Aalborg’s Climate Strike

The weather is a bit grey, but there is no rain in sight- that came later. It is Friday March 16th 2019, the day of the climate strike. A green plant swings back and forth as the guy wearing it on his back carries it into the crowd, dancing his way in. Most people have brought more traditional means of protest such as banners, signs and t-shirts, all decorated with climate related statements, adding to the atmosphere. ‘Act or drown!’ reads one, ‘Eat beans and not friends!’, cries another. Other messages are more subtle, but they all call for change.

“It is important [to hold climate marches and strikes] to put a face to all the children which the climate challenge will effect.” – Mathilde Christiansen

The biggest group are the young- the school children who have left their classrooms to be here today. They are, however, not alone, ‘The Grandparents Climate Action’ has also shown up. With their grey hair and canes, there is a stark contrast between the two biggest groups. There are many others in between, too, like the mothers with their strollers, nurturing tomorrow’s generation, and the students with their long beards and hemp shirts. Maybe it would have been nice to see a politician or two more, but they still have time to see the light, or do they? After the Paris agreements and climate conferences, rising sea-levels, and coming climate related humanitarian catastrophes, one might think they should have noticed by now and taken action.

The crowd at the Climate Strike (Photo by: Jacob Blasius Thomsen)

The good news is, a whole lot of people have noticed, not only in Aalborg, but all over the world. That’s why this climate strike was not only taking place in Aalborg. Actually, the idea did not even start here, but with a little girl in Sweden. Greta Thunberg is her name, and on a Friday in August 2018, she started the first strike in the, now world-wide, climate strike movement. With the slogan ‘Skolstrejk för klimatet’, she sat in front of the Swedish parliament Riksdagen, and bit by bit, a movement of young people have grown around her. When a young girl in Sweden puts her foot down and says that now is the time for action, no more talk, it inspires us all to do better and take such measures. As a result, in Aalborg, as well as in countless other cities around the world, both young and old people chose to strike for the climate and take action.  

UNYA Aalborg’s Chair, Daniel Nielsen, delivering a speech at the Climate Strike on the importance of taking climate action (Photo by Jacob Blasius Thomsen).


Without taking away from the success of Greta, we have known about climate change for longer than she has been around. For much longer than she has been around, in fact. The idea of CO 2 contributing to higher temperatures was first published in 1896 (that was 1896, not 1996). In light of this, to say it is time to take action should probably be considered an understatement.

“If established politicians, decision makers and big corporations cannot do that now, we will come and do it for them in our own way, and it is going the be the way we want it.” – Karl Felix Flyvbjerg Poulsen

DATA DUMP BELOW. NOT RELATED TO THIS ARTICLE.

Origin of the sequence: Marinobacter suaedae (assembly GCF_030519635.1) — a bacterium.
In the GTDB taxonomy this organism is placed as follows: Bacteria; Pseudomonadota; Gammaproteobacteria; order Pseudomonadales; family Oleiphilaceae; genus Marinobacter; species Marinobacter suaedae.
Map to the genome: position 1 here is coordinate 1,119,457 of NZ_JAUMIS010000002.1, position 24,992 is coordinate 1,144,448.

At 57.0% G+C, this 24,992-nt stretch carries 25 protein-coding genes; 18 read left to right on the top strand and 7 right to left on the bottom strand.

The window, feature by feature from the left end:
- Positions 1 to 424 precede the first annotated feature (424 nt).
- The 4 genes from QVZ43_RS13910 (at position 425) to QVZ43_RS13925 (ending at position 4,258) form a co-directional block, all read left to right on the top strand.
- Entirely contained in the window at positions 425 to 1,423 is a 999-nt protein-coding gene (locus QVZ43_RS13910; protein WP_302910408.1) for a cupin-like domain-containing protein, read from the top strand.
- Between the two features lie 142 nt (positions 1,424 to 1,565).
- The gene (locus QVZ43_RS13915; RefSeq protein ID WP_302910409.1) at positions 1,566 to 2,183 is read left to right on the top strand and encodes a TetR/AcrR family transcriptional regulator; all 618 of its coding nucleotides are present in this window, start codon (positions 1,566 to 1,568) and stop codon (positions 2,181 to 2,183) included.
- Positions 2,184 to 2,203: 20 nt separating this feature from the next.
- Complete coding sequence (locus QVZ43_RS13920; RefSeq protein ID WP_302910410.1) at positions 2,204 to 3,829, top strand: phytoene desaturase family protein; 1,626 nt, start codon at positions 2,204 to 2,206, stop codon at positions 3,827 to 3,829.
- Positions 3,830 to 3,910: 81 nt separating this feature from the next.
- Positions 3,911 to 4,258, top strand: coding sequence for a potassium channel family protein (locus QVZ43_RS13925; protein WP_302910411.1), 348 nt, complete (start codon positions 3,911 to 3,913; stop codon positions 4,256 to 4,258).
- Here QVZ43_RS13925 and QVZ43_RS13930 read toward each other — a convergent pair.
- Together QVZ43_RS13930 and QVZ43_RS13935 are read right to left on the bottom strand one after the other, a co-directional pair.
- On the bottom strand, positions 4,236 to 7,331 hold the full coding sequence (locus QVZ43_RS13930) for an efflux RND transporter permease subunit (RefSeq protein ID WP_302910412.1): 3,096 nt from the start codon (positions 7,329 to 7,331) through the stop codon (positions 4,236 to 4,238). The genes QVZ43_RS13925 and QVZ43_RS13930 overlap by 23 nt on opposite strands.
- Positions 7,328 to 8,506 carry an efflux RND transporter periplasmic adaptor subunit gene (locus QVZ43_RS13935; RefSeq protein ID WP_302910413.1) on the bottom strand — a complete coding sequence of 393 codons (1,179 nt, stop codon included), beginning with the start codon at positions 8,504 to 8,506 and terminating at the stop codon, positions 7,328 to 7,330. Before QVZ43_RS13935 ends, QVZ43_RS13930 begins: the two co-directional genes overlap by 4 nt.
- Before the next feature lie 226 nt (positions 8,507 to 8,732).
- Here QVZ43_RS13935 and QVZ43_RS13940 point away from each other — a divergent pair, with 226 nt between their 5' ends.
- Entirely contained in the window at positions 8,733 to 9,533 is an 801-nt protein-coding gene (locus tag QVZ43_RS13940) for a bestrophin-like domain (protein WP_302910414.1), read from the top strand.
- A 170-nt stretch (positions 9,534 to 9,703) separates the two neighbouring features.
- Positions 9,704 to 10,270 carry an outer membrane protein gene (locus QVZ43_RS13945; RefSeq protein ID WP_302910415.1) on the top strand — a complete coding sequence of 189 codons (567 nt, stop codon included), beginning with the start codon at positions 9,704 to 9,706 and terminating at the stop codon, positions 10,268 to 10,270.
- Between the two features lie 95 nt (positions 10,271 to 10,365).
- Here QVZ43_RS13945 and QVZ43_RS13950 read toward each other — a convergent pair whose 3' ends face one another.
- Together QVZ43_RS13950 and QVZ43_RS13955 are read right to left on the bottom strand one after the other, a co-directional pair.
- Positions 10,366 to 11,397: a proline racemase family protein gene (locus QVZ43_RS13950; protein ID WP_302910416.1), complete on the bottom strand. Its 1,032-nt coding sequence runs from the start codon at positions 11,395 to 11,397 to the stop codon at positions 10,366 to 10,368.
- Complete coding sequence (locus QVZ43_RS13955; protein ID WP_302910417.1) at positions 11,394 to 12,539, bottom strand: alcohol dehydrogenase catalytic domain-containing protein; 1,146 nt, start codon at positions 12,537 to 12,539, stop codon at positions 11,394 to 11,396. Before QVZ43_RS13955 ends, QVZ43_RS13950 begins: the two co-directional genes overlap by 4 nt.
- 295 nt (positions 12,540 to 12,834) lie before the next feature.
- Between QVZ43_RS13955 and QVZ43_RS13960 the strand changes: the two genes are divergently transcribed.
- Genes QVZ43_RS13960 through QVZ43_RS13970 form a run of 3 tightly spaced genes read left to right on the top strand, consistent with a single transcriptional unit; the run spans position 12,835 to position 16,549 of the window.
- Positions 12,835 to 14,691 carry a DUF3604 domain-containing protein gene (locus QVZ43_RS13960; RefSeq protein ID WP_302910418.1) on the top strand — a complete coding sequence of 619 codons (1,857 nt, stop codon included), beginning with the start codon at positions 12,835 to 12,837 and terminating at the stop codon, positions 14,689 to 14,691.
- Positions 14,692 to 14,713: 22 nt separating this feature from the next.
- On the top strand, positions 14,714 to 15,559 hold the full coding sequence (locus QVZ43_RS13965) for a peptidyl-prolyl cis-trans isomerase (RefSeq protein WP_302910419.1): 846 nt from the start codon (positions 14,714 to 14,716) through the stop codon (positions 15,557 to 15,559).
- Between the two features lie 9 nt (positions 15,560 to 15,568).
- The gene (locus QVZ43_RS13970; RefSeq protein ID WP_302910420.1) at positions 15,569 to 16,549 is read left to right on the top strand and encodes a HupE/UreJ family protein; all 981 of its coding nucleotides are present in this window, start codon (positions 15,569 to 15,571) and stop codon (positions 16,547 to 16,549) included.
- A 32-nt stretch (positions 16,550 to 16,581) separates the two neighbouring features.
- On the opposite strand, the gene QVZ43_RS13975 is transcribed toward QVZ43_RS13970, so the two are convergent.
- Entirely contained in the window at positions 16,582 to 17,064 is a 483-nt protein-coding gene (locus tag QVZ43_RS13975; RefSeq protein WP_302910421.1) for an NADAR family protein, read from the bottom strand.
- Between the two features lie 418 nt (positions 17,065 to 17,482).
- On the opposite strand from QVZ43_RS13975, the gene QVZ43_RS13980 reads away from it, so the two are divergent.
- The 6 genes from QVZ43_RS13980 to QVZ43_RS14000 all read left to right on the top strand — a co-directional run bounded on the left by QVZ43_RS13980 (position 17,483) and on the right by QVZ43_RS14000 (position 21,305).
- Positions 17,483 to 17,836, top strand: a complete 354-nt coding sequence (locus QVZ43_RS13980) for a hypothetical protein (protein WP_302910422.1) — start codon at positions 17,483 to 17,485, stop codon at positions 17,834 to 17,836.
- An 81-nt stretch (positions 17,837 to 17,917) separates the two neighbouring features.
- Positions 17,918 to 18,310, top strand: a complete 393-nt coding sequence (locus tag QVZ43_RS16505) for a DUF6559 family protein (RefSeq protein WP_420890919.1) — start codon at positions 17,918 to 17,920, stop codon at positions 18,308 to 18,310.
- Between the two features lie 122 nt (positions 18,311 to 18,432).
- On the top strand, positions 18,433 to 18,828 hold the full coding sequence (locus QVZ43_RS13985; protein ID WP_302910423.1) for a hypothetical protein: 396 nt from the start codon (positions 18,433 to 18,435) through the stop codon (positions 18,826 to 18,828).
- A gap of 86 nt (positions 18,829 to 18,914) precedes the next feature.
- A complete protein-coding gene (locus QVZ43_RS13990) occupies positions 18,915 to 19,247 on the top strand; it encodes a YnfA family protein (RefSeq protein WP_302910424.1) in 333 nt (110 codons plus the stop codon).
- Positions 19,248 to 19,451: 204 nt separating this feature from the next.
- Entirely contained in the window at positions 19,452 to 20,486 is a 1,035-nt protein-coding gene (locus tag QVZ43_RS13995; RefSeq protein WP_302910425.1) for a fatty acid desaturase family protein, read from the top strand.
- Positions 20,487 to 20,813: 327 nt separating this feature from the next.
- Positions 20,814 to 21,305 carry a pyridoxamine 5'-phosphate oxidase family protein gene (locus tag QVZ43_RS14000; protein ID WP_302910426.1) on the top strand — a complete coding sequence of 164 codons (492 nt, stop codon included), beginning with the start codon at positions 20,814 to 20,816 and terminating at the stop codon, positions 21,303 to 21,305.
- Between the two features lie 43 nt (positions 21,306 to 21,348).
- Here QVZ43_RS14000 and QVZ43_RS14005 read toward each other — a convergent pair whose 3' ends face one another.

The UN also states the importance. It even has its own goal among the sustainable development goals. It’s number 13, Climate Action, symbolised with an eye where the pupil is the globe. A true symbol of the planet’s relation to people.

Mathilde Christiansen talking about organising the Climate Strike, as well as its importance, to UNYA Aalborg’s Journalism Team (Photo by: Søren Wurtz).

This relation to people is also what drives the people of the demonstration to protest. Like Greta, it’s the people that take action that matter. One of the organizers of Aalborg’s climate strike, Mathilde Christiansen, echoes Greta Thunberg when she emphasises the importance of having the children not yet able to vote showing up for the demonstration, “It is important [to hold climate marches and strikes] to put a face to all the children which the climate challenge will effect. So, getting them on the streets and getting them engaged in the climate debate, I think that is really important because it is their future and they don’t have the opportunity to vote yet, so them being able to show their faces and then the media covering that and the politicians seeing all these young people, I think that really does something in the grand scheme”.

Two of the organisers of the event, Karl Felix Flyvbjerg Poulsen (left) and Mathilde Christiansen (right) (Photo by: Søren Wurtz).

Karl Felix Flyvbjerg Poulsen, who also helped organize the strike, considers it quite logical that young people would show up. As he puts it, “it is mainly young people who showed up today, because we know this is about our own future. I think a main message is that the youth do care about climate change. We do want action and we do want change. If established politicians, decision makers and big corporations cannot do that now, we will come and do it for them in our own way, and it is going the be the way we want it. So, they must act now and find reasonable solutions, or we will have to take over, because there is no more time to waste”.

The elder generation from ‘The Grandparents Climate Action’ take action for their grandchildren, the parents for their children, and the school children and university students for their own future. Why do you do it?


Article by: Jacob Blasius Thomsen

Interviews done by: Signe Kvistborg Balle and Michaela Higgins Sørensen

Article Edited by: Michaela Higgins Sørensen

Caption Picture By: Jacob Blasius Thomsen 

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